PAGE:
Contrary to his invariable rule, Worth decided to take an active part himself in the actual robbery. It may well have been that his boldest lieutenants were frightened by the sheer audacity of Worth’s plan. At any rate, one dark and rainy night, when a fog fell down over the streets of London, Adam Worth and one confederate, a gigantic thief named Philipps, started out from their lodgings to commit the theft. They crept down Bond Street in the dark, waited until the policeman on the beat had passed them by, then Philipps made a ladder of his broad back and the dapper little Worth climbed up until he was able to reach the stone coping which ran around the front of the gallery. From this, as a standing place, Worth was able to reach a second story window, the sash of which he pried up with a jimmy. Once inside it took him less than a minute to reach the Gainsborough picture, the location of which he had clearly in mind. Lighting a single match to make sure of his prize, he quickly ran a sharp knife through the canvas, close to the edge of the frame, and in an instant the treasured masterpiece was rolled in a tight cylinder, wrapped in a sheet of paper and hidden away under Worth’s coat.

Listening for a moment for a possible signal from Philipps on the outside, Worth quickly mounted to the window and jumped lightly from the coping to the ground.

The negotiations through which Worth hoped to obtain a bondsman for his captured confederate,—using the stolen picture as a lever,—came to nothing. Their only result was to make it fairly certain that the missing Gainsborough was in Worth’s possession. He being an American thief, the Pinkertons were called in to secure, if possible, the return of the picture. They made immediate efforts towards that end, but it was not until twenty-six years later that William A. Pinkerton personally secured the precious bit of canvas in Chicago and turned it over to the representative of the Messrs. Agnew, who had crossed the ocean for the purpose of receiving it.

During the quarter of a century which elapsed between the theft of the picture and its return, it was always in the custody of Worth or hidden away where he alone knew its location. Many times Phillips, who assisted in robbing the Agnew gallery, forced Worth to pay him money under threats of exposure. Once, indeed, he actually told the people most interested, that Worth had stolen the picture, and still had it in his possession. But the crafty Worth had never revealed to anyone the hiding place of the masterpiece, and the employers of the Pinkertons were less anxious to punish the robber than to recover their lost and extremely valuable property. So for some years negotiations went on, Worth using his possession of the Gainsborough picture as a shield against punishment for other crimes.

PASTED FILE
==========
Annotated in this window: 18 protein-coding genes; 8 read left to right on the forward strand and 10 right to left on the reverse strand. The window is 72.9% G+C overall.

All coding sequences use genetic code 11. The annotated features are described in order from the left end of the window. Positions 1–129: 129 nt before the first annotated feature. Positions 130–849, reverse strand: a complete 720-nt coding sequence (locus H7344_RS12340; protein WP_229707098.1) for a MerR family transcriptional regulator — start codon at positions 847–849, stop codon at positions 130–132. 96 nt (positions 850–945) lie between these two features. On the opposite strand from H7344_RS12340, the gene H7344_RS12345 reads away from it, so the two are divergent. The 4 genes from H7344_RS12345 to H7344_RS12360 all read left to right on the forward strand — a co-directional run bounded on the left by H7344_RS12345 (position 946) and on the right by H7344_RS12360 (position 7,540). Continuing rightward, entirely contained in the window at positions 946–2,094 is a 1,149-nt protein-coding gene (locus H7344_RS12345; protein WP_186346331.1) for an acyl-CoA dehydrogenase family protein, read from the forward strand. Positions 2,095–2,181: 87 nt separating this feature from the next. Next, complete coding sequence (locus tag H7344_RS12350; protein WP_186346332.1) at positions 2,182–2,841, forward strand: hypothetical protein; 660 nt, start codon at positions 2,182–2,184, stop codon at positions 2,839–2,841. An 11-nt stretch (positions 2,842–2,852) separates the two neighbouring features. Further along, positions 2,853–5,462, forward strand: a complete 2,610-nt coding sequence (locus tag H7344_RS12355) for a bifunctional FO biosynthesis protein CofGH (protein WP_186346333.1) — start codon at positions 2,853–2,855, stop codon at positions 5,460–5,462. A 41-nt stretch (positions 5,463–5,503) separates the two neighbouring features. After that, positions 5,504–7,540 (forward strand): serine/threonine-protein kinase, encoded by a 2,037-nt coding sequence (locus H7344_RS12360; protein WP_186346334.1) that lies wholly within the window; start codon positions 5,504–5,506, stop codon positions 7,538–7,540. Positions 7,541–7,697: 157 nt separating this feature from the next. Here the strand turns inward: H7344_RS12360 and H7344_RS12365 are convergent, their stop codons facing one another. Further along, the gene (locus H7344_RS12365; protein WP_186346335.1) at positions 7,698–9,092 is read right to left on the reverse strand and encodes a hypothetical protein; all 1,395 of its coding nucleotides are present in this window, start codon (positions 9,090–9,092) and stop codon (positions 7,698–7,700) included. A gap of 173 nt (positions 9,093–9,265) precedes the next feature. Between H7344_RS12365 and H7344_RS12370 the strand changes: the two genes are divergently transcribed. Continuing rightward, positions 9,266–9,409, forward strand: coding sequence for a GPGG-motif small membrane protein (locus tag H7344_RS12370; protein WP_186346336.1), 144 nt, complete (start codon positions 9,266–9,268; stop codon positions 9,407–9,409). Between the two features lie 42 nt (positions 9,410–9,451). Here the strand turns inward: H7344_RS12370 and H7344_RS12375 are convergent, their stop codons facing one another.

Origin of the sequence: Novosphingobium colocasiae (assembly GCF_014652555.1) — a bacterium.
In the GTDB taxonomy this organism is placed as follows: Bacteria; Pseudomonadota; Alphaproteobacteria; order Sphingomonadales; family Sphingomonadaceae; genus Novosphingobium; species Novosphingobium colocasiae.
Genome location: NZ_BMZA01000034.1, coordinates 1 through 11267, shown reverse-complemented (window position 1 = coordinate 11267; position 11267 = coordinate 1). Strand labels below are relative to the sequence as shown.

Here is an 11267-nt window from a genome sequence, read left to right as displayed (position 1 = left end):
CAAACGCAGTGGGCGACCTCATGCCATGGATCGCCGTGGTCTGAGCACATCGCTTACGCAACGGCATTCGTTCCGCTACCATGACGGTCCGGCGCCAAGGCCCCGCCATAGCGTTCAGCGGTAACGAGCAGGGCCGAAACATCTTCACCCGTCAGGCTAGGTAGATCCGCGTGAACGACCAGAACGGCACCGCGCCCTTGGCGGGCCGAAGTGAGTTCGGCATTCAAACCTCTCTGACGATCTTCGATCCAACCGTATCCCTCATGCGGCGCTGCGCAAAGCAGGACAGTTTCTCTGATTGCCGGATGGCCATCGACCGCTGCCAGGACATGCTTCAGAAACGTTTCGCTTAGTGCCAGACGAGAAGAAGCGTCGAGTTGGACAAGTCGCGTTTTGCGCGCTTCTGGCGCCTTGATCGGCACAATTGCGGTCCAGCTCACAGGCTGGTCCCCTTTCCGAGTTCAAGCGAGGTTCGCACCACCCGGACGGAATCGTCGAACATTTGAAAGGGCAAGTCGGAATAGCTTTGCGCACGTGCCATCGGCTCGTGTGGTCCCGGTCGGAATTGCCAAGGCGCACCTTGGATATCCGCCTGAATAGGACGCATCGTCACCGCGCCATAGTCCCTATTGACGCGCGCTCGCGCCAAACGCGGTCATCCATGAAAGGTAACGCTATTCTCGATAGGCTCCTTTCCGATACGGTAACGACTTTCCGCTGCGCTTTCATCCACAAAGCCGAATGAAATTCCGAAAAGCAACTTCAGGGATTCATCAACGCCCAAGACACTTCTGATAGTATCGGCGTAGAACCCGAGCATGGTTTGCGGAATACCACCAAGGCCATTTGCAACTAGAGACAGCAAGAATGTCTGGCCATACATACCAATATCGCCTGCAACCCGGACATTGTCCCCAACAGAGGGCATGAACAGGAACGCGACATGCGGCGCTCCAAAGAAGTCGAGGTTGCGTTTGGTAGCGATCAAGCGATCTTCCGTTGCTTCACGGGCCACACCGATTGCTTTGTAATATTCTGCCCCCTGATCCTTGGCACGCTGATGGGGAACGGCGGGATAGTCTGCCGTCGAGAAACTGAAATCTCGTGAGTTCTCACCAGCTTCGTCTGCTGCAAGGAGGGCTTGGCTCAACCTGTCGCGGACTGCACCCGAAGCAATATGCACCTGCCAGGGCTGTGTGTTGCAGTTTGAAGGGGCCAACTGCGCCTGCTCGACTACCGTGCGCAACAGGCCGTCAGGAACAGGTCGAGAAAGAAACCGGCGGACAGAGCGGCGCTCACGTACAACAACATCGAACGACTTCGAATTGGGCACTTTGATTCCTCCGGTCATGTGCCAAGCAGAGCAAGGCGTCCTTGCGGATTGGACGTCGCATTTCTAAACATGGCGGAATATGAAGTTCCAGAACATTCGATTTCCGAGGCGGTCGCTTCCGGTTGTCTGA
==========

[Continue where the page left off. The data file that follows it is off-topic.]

Finally Pat Sheedy, of international notoriety as a gambler, who had known Worth for years, came to the Pinkertons endowed with all the powers of an ambassador to negotiate terms for the return of the painting. Such terms were finally arranged,— though never made public,—and, at a hotel in Chicago, before the wondering and delighted eyes of the Agnews’ representative, Sheedy finally produced a little metal cylinder, within which was enclosed the canvas, rolled up as it had been on the night of the theft, and none the worse for its long confinement in such narrow space.

Meanwhile, during these long, drawnout negotiations, Worth continued his career of crime. He introduced the American railroad train “hold-up” into South Africa, and succeeded in stealing nearly a million dollars’ worth of diamonds in this way. Then he purchased a steam yacht, and cruised for a time in the Mediterranean, hoping thus to evade the constant demands of his confederates, who hounded him continually with demands for “hush money.” But even a steam yacht did not prove a safe refuge for the King of Criminals. He was forced to sell his “floating palace,” and to engage again in robbery and swindling operations. In Belgium, while attempting the robbery of a mail wagon, he was captured, and sentenced to seven years’ imprisonment.